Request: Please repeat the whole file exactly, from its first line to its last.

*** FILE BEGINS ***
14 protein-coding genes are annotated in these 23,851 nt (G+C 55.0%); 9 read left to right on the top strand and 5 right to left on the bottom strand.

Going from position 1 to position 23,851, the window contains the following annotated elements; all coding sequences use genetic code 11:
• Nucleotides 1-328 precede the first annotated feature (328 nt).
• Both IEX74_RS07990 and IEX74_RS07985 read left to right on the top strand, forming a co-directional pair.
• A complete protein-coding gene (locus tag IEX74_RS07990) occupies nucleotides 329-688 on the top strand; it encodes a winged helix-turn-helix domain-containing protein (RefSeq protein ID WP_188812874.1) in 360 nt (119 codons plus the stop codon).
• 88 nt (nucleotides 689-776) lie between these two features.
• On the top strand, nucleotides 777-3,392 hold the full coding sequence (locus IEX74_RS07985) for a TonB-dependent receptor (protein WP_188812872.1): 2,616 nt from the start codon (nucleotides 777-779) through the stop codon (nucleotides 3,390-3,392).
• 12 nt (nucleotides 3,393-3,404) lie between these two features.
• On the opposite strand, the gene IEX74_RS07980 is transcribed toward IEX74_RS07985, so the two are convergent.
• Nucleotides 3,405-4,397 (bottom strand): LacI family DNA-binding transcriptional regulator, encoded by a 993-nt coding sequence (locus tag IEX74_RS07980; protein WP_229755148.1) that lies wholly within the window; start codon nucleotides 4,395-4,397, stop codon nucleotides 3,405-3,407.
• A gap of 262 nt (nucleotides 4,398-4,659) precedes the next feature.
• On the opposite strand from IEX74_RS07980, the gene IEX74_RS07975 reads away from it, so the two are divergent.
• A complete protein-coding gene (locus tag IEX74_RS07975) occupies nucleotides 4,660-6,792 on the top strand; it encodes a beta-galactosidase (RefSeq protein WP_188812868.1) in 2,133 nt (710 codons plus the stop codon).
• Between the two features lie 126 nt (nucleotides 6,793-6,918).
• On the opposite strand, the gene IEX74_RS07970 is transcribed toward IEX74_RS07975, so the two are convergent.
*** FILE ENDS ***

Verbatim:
14 protein-coding genes are annotated in these 23,851 nt (G+C 55.0%); 9 read left to right on the top strand and 5 right to left on the bottom strand.

Going from position 1 to position 23,851, the window contains the following annotated elements; all coding sequences use genetic code 11:
• Nucleotides 1-328 precede the first annotated feature (328 nt).
• Both IEX74_RS07990 and IEX74_RS07985 read left to right on the top strand, forming a co-directional pair.
• A complete protein-coding gene (locus tag IEX74_RS07990) occupies nucleotides 329-688 on the top strand; it encodes a winged helix-turn-helix domain-containing protein (RefSeq protein ID WP_188812874.1) in 360 nt (119 codons plus the stop codon).
• 88 nt (nucleotides 689-776) lie between these two features.
• On the top strand, nucleotides 777-3,392 hold the full coding sequence (locus IEX74_RS07985) for a TonB-dependent receptor (protein WP_188812872.1): 2,616 nt from the start codon (nucleotides 777-779) through the stop codon (nucleotides 3,390-3,392).
• 12 nt (nucleotides 3,393-3,404) lie between these two features.
• On the opposite strand, the gene IEX74_RS07980 is transcribed toward IEX74_RS07985, so the two are convergent.
• Nucleotides 3,405-4,397 (bottom strand): LacI family DNA-binding transcriptional regulator, encoded by a 993-nt coding sequence (locus tag IEX74_RS07980; protein WP_229755148.1) that lies wholly within the window; start codon nucleotides 4,395-4,397, stop codon nucleotides 3,405-3,407.
• A gap of 262 nt (nucleotides 4,398-4,659) precedes the next feature.
• On the opposite strand from IEX74_RS07980, the gene IEX74_RS07975 reads away from it, so the two are divergent.
• A complete protein-coding gene (locus tag IEX74_RS07975) occupies nucleotides 4,660-6,792 on the top strand; it encodes a beta-galactosidase (RefSeq protein WP_188812868.1) in 2,133 nt (710 codons plus the stop codon).
• Between the two features lie 126 nt (nucleotides 6,793-6,918).
• On the opposite strand, the gene IEX74_RS07970 is transcribed toward IEX74_RS07975, so the two are convergent.